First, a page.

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Open AccessCommunication
Solution-Processed CdTe Thin-Film Solar Cells Using ZnSe Nanocrystal as a Buffer Layer
Appl. Sci. 2018, 8(7), 1195; https://doi.org/10.3390/app8071195 - 21 Jul 2018
Abstract
The CdTe nanocrystal (NC) is an outstanding, low-cost photovoltaic material for highly efficient solution-processed thin-film solar cells. Currently, most CdTe NC thin-film solar cells are based on CdSe, ZnO, or CdS buffer layers. In this study, a wide bandgap and Cd-free ZnSe NC [...] Read more.
The CdTe nanocrystal (NC) is an outstanding, low-cost photovoltaic material for highly efficient solution-processed thin-film solar cells. Currently, most CdTe NC thin-film solar cells are based on CdSe, ZnO, or CdS buffer layers. In this study, a wide bandgap and Cd-free ZnSe NC is introduced for the first time as the buffer layer for all solution-processed CdTe/ZnSe NC hetero-junction thin-film solar cells with a configuration of ITO/ZnO/ZnSe/CdTe/MoOx/Au. The dependence of the thickness of the ZnSe NC film, the annealing temperature and the chemical treatment on the performance of NC solar cells are investigated and discussed in detail. We further develop a ligand-exchanging strategy that involves 1,2-ethanedithiol (EDT) during the fabrication of ZnSe NC film. An improved power conversion efficiency (PCE) of 3.58% is obtained, which is increased by 16.6% when compared to a device without the EDT treatment. We believe that using ZnSe NC as the buffer layer holds the potential for developing high-efficiency, low cost, and stable CdTe NC-based solar cells. Full article
(This article belongs to the Special Issue Next Generation Photovoltaic Solar Cells)
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Open AccessArticle
Spectrally-Selective Energy-Harvesting Solar Windows for Public Infrastructure Applications
Appl. Sci. 2018, 8(6), 849; https://doi.org/10.3390/app8060849 - 23 May 2018
Cited by 9
Abstract
A study of photovoltaic solar window technologies is reported and it focuses on their structural features, functional materials, system development, and suitability for use in practical field applications including public infrastructures and agricultural installations. Energy generation performance characteristics are summarized and compared to [...] Read more.
A study of photovoltaic solar window technologies is reported and it focuses on their structural features, functional materials, system development, and suitability for use in practical field applications including public infrastructures and agricultural installations. Energy generation performance characteristics are summarized and compared to theory-limit predictions. Working examples of pilot-trial solar window-based installations are described. We also report on achieving electric power outputs of about 25 Wp/m2 from clear and transparent large-area glass-based solar windows. Full article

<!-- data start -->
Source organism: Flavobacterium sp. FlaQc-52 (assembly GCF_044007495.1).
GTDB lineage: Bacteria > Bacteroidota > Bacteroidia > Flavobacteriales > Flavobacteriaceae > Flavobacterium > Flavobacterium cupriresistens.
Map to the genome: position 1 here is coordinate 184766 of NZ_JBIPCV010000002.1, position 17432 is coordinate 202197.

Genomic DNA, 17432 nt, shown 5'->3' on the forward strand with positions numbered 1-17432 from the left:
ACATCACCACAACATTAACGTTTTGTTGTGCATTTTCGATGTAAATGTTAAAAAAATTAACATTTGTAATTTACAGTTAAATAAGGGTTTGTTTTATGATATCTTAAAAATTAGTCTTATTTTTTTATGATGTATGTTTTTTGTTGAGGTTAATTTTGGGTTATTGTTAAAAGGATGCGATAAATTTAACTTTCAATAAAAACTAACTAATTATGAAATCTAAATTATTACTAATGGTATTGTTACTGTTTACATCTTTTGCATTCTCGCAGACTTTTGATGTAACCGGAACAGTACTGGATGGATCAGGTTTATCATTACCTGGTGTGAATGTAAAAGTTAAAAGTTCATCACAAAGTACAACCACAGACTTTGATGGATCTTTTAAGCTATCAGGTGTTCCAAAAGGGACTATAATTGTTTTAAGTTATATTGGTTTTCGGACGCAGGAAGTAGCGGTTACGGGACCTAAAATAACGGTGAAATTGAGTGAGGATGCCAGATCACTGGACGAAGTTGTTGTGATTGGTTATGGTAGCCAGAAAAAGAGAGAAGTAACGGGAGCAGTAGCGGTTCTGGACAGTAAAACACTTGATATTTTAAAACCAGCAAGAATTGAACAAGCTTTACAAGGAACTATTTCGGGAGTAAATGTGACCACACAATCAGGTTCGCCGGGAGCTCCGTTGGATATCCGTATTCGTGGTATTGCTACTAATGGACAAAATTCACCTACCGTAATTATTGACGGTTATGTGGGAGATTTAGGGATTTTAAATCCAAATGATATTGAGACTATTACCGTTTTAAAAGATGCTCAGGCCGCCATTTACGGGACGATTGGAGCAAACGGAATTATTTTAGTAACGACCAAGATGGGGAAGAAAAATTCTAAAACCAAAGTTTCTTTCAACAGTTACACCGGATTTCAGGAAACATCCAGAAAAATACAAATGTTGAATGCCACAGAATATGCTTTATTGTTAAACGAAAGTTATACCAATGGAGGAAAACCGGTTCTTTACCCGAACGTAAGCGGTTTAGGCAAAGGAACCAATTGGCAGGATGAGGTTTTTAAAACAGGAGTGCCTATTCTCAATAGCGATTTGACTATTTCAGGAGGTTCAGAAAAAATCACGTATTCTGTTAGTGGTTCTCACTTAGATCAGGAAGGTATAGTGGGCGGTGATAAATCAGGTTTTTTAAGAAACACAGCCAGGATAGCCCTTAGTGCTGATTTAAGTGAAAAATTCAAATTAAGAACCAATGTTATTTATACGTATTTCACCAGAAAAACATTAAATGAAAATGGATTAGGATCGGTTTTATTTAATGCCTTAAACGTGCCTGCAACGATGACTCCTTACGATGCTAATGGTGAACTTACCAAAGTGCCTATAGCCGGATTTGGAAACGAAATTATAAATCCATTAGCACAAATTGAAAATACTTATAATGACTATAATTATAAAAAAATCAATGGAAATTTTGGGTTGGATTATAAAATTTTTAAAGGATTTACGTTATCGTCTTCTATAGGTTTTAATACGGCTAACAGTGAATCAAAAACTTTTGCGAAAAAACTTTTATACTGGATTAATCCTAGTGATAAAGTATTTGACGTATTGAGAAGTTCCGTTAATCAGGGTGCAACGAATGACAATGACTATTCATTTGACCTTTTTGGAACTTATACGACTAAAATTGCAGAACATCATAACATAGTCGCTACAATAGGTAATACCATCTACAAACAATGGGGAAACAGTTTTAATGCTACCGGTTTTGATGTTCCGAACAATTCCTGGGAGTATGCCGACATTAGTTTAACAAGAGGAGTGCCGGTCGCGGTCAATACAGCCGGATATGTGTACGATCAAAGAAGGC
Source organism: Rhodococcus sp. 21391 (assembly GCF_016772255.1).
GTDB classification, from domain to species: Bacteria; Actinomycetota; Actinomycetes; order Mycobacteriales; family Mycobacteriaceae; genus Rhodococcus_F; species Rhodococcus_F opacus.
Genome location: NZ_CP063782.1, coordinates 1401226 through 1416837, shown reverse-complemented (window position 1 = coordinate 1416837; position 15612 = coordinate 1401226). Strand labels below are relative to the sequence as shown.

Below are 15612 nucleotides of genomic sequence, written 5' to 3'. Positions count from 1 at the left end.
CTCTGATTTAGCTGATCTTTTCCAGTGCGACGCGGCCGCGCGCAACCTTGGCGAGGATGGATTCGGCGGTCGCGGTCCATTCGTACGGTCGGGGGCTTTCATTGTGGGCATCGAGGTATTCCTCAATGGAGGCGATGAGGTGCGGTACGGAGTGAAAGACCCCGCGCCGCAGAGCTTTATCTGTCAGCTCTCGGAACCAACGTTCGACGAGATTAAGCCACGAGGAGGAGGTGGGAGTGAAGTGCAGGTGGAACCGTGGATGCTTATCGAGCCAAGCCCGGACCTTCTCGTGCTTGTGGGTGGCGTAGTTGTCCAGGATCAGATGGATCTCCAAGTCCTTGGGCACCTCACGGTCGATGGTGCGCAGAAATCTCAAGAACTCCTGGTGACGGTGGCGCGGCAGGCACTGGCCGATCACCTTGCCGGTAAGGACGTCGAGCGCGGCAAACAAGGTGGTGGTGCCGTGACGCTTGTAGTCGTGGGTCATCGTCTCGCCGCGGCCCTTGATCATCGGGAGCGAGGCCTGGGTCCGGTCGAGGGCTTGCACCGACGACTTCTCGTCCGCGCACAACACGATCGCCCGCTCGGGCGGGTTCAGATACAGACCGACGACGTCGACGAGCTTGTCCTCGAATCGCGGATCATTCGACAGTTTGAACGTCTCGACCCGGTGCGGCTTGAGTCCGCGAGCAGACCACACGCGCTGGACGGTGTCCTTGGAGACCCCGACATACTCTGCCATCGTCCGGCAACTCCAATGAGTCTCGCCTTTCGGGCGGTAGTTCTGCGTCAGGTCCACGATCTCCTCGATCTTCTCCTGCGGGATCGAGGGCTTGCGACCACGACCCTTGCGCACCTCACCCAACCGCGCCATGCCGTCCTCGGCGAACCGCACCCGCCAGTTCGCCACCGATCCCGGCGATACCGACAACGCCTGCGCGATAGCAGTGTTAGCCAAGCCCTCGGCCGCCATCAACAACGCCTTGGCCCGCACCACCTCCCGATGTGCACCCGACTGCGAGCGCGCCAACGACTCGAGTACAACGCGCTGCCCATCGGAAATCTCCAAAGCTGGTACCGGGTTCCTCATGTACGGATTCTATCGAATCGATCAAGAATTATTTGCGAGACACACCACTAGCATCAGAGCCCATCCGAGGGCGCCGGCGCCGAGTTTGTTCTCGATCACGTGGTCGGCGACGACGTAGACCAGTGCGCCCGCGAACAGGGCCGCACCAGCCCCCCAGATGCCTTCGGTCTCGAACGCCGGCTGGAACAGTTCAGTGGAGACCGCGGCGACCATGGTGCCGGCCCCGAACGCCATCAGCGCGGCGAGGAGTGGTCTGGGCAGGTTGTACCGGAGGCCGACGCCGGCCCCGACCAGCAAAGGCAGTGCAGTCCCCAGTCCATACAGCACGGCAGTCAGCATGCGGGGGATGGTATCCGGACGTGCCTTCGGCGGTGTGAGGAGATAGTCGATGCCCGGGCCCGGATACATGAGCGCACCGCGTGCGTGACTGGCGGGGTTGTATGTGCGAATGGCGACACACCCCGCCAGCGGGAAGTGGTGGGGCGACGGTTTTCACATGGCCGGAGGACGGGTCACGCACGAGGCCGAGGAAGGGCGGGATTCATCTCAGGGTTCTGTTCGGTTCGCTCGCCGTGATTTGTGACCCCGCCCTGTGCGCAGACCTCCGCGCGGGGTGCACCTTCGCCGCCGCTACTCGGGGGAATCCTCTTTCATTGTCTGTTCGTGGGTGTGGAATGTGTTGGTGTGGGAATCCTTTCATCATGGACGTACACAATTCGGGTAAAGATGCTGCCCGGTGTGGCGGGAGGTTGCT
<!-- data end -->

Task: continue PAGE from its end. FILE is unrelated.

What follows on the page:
(This article belongs to the Special Issue Next Generation Photovoltaic Solar Cells)
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Open AccessArticle
Uncertainty Propagation of Spectral Matching Ratios Measured Using a Calibrated Spectroradiometer
Appl. Sci. 2018, 8(2), 186; https://doi.org/10.3390/app8020186 - 26 Jan 2018
Cited by 1
Abstract
The international standard IEC62670-3 (International Electrotechnical Committee) “Photovoltaic Concentrators (CPV) Performance Testing—Part 3—Performance Measurements and Power Rating” sets the guidelines for power measurements of a CPV device, both in indoor and outdoor conditions. When measuring in outdoor conditions, the acquired data have to [...] Read more.
The international standard IEC62670-3 (International Electrotechnical Committee) “Photovoltaic Concentrators (CPV) Performance Testing—Part 3—Performance Measurements and Power Rating” sets the guidelines for power measurements of a CPV device, both in indoor and outdoor conditions. When measuring in outdoor conditions, the acquired data have to be filtered a posteriori, in order to select only those points measured with ambient conditions close to the Concentrator Standard Operating Conditions (CSOC). The most stringent requirement to be met is related to the three Spectral Matching Ratios (SMR), which have all to be within the limit of 1.00 ± 0.03. SMR are usually determined by the ratio of the currents of component cells to monitor the outdoor spectral ratio conditions during the CPV device power measurements. Experience demonstrates that obtaining real world data meeting these strict conditions is very difficult in practice. However, increasing the acceptable range would make the entire filtering process less appropriate from a physical point of view. Given the importance of correctly measuring the SMR, an estimation of their associated measurement uncertainties is needed to allow a proper assessment of the validity of the 3% limit. In this study a Monte Carlo simulation has been used, to allow the estimation of the propagation of uncertainties in expressions having the and integral form. The method consists of applying both random and wavelength correlated errors to the measured spectra and to the measured spectral responses of the three CPV cell junctions, according to the measurement uncertainties of the European Solar Test Installation (ESTI). The experimental data used in this study have been acquired during clear sky conditions in May 2016, at ESTI’s facilities in Ispra, northern Italy (45°49′ N 8°37′ E). Full article